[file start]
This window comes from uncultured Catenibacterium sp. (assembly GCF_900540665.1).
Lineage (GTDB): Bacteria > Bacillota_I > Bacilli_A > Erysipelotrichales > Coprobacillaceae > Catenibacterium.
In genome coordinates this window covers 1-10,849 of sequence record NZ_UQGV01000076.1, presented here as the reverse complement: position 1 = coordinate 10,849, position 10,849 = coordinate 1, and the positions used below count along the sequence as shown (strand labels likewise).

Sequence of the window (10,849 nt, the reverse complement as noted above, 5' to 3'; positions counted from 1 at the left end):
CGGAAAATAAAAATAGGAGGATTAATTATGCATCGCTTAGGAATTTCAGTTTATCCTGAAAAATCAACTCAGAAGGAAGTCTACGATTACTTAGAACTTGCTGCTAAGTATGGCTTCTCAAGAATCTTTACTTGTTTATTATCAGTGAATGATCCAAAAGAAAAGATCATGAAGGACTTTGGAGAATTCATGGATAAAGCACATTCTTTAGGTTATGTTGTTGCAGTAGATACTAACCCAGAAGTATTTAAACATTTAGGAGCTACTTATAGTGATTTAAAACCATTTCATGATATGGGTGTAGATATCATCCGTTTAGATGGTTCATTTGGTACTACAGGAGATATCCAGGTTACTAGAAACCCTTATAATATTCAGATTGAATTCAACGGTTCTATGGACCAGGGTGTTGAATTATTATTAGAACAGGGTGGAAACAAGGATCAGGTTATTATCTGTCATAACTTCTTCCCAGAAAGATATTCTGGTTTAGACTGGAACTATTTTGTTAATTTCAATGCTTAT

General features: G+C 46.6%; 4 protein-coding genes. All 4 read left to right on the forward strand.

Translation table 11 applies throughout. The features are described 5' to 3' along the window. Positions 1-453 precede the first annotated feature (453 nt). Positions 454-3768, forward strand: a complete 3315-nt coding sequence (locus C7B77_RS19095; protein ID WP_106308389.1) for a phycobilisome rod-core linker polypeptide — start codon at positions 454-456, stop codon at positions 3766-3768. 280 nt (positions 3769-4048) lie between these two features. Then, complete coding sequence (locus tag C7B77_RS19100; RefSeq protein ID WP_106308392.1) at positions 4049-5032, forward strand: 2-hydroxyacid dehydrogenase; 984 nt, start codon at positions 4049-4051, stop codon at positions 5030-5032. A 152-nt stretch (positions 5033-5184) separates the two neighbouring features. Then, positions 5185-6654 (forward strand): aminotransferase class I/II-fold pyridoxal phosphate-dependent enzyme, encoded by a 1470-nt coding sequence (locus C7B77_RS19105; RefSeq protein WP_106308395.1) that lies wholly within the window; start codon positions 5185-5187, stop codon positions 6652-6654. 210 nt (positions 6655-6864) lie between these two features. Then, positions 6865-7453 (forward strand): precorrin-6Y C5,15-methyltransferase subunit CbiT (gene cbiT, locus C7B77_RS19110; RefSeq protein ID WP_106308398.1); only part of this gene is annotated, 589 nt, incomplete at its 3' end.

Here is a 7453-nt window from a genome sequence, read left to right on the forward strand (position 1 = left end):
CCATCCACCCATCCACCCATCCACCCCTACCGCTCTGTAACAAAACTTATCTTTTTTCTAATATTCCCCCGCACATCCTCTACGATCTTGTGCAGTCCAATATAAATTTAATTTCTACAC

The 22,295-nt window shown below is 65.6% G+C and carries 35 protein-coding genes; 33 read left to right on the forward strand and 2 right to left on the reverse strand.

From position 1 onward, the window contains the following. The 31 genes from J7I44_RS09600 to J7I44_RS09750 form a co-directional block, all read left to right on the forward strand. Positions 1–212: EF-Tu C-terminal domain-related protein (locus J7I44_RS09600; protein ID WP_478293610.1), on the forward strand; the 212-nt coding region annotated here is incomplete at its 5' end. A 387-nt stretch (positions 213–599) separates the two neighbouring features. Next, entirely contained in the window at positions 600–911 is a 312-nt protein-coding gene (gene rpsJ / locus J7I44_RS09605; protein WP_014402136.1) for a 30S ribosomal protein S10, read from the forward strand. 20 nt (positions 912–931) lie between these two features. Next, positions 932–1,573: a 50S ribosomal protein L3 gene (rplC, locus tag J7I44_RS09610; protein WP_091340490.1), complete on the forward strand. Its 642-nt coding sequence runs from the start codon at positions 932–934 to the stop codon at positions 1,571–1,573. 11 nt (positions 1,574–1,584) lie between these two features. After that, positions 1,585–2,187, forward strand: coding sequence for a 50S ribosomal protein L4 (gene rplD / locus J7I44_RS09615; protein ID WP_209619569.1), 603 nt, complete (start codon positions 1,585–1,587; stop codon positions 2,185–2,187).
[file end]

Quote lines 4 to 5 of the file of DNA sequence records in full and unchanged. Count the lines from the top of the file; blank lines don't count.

Sequence of the window (10,849 nt, the reverse complement as noted above, 5' to 3'; positions counted from 1 at the left end):
CGGAAAATAAAAATAGGAGGATTAATTATGCATCGCTTAGGAATTTCAGTTTATCCTGAAAAATCAACTCAGAAGGAAGTCTACGATTACTTAGAACTTGCTGCTAAGTATGGCTTCTCAAGAATCTTTACTTGTTTATTATCAGTGAATGATCCAAAAGAAAAGATCATGAAGGACTTTGGAGAATTCATGGATAAAGCACATTCTTTAGGTTATGTTGTTGCAGTAGATACTAACCCAGAAGTATTTAAACATTTAGGAGCTACTTATAGTGATTTAAAACCATTTCATGATATGGGTGTAGATATCATCCGTTTAGATGGTTCATTTGGTACTACAGGAGATATCCAGGTTACTAGAAACCCTTATAATATTCAGATTGAATTCAACGGTTCTATGGACCAGGGTGTTGAATTATTATTAGAACAGGGTGGAAACAAGGATCAGGTTATTATCTGTCATAACTTCTTCCCAGAAAGATATTCTGGTTTAGACTGGAACTATTTTGTTAATTTCAATGCTTAT